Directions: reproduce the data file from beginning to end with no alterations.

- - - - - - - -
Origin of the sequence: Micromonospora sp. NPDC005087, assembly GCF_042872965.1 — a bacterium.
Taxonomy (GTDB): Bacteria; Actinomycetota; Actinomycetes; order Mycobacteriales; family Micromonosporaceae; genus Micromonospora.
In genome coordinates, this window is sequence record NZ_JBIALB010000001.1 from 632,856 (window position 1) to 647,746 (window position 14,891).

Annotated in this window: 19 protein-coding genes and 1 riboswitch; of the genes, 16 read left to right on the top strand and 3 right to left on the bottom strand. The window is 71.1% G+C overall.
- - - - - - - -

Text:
Origin of the sequence: Micromonospora sp. NPDC005087, assembly GCF_042872965.1 — a bacterium.
Taxonomy (GTDB): Bacteria; Actinomycetota; Actinomycetes; order Mycobacteriales; family Micromonosporaceae; genus Micromonospora.
In genome coordinates, this window is sequence record NZ_JBIALB010000001.1 from 632,856 (window position 1) to 647,746 (window position 14,891).

Annotated in this window: 19 protein-coding genes and 1 riboswitch; of the genes, 16 read left to right on the top strand and 3 right to left on the bottom strand. The window is 71.1% G+C overall.